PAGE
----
Firstly, while the BBC has always had editorial control of the World Service, there is now an increased clarity about the World Service's independence. There can now be no doubt in the minds of overseas audiences that the services provided—funded directly by the British public through the licence fee—are fully independent.

Secondly, there is scope for further cost-effectiveness when two newsrooms join together at Broadcasting House.

Thirdly, licence fee payers may gain greater awareness of the availability of services from the World Service within the UK, for instance World Service English via DAB and digital TV and many of the foreign language radio and television programmes online. Through these means licence fee payers will be able to access a deeper range of international news from the BBC.

Fourthly, and most importantly, the new arrangements will provide greater financial stability and certainty for the World Service. The World Service has only ever known its funding two to three years ahead, and in recent years has suffered additional budget cuts, outside of formal Government spending reviews. Licence fee funding arrangements allow the BBC to plan over longer periods than is presently the case for the World Service, and furthermore the Chairman and Director-General have stated that it is their aim to increase funding for the World Service once it is funded from the licence fee.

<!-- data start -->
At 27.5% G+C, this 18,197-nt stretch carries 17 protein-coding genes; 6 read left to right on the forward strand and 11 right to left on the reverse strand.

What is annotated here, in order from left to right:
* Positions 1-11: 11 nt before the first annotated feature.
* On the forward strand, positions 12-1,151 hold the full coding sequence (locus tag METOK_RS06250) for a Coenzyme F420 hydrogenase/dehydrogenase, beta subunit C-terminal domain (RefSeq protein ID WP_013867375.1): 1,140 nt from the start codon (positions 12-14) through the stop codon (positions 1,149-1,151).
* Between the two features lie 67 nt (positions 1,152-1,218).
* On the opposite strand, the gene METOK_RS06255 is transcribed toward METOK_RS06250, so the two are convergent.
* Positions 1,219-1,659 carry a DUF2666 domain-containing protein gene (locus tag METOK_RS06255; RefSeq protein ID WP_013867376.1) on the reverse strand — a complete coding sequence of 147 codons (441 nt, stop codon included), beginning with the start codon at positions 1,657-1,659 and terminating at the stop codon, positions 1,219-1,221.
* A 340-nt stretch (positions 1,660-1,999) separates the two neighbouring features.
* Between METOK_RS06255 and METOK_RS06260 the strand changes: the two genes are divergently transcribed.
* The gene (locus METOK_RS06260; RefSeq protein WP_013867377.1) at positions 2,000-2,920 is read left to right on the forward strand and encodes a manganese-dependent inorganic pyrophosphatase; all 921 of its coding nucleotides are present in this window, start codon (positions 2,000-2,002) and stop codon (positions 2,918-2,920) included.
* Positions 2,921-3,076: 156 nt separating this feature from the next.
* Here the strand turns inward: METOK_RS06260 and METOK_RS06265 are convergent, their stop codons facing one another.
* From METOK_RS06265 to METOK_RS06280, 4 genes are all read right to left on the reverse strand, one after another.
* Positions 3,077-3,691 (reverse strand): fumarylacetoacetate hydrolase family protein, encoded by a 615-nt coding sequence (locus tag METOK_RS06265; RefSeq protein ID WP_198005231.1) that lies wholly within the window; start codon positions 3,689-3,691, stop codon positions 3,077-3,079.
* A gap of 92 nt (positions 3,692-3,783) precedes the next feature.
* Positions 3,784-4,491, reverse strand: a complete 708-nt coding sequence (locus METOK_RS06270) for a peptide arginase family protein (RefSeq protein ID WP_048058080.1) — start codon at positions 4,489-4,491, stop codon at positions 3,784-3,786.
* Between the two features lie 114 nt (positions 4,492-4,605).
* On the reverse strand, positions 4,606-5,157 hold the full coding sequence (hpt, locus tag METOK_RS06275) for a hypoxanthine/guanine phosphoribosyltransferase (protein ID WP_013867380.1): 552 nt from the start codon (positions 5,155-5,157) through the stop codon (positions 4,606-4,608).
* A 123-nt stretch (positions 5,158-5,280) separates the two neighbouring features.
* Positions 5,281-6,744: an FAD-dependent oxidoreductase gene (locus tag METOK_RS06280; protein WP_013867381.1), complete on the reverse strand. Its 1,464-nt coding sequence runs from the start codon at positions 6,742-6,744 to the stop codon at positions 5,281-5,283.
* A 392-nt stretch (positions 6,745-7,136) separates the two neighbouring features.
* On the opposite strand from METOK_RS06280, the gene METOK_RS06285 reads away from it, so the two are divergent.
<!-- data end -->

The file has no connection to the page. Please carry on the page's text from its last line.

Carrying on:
The formal accountability for spending of the licence fee is to the BBC Trust, and this will be the case for the World Service when it is funded through this mechanism. Though the World Service has some additional responsibilities to account for its current grant-in-aid funding, it has always been an integral part of the BBC, and its activities, strategies and finances have always been overseen by the BBC's Executive Board and ultimately the BBC Trust.

The BBC, including the World Service, has always been willing to answer questions from, and give evidence to, the UK's Parliaments and Assemblies, and will continue to do so when the World Service's funding transfers to the licence fee. We would wish to continue to have a strong working relationship with the Foreign Affairs Select Committee.

The BBC has already reached in-principle agreement with the Foreign Secretary and the DCMS regarding the future governance of the World Service, the detail of which will be published in an amending agreement to the formal BBC Framework Agreement between the Government and the Corporation.

Lord Patten has also agreed to look at the governance of the BBC as he starts his term as the Chairman of the BBC Trust. This review will look, inter alia, at whether the governance arrangements for the BBC's international service—including the World Service—are appropriate given the new funding arrangements. The Chairman is in discussion with the Secretary of State for Culture, Media, Olympics and Sport about whether the current vacancy on the BBC Trust could be filled by a person who would have a specific duty to oversee the BBC's strategy for its international services, which includes the World Service.

The World Service will continue to be represented on the BBC's Executive Board by the BBC's Director of News, who has formal responsibility within the BBC for all news output, both domestic and international, including the World Service.

16 May 2011


 
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© Parliamentary copyright 2011
Prepared 17 May 2011